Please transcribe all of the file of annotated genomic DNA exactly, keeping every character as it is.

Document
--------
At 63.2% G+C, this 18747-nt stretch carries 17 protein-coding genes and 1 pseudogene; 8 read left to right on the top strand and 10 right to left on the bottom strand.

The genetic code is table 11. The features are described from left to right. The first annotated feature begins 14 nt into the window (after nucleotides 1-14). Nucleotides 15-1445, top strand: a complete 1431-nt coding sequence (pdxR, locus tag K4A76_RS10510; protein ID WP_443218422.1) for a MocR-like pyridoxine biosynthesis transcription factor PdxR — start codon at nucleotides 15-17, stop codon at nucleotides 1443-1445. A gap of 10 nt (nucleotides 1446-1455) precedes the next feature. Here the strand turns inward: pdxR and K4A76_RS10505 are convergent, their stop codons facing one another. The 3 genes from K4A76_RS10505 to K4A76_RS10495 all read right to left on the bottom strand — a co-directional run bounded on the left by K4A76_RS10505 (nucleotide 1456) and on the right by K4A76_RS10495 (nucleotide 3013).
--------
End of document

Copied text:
At 63.2% G+C, this 18747-nt stretch carries 17 protein-coding genes and 1 pseudogene; 8 read left to right on the top strand and 10 right to left on the bottom strand.

The genetic code is table 11. The features are described from left to right. The first annotated feature begins 14 nt into the window (after nucleotides 1-14). Nucleotides 15-1445, top strand: a complete 1431-nt coding sequence (pdxR, locus tag K4A76_RS10510; protein ID WP_443218422.1) for a MocR-like pyridoxine biosynthesis transcription factor PdxR — start codon at nucleotides 15-17, stop codon at nucleotides 1443-1445. A gap of 10 nt (nucleotides 1446-1455) precedes the next feature. Here the strand turns inward: pdxR and K4A76_RS10505 are convergent, their stop codons facing one another. The 3 genes from K4A76_RS10505 to K4A76_RS10495 all read right to left on the bottom strand — a co-directional run bounded on the left by K4A76_RS10505 (nucleotide 1456) and on the right by K4A76_RS10495 (nucleotide 3013).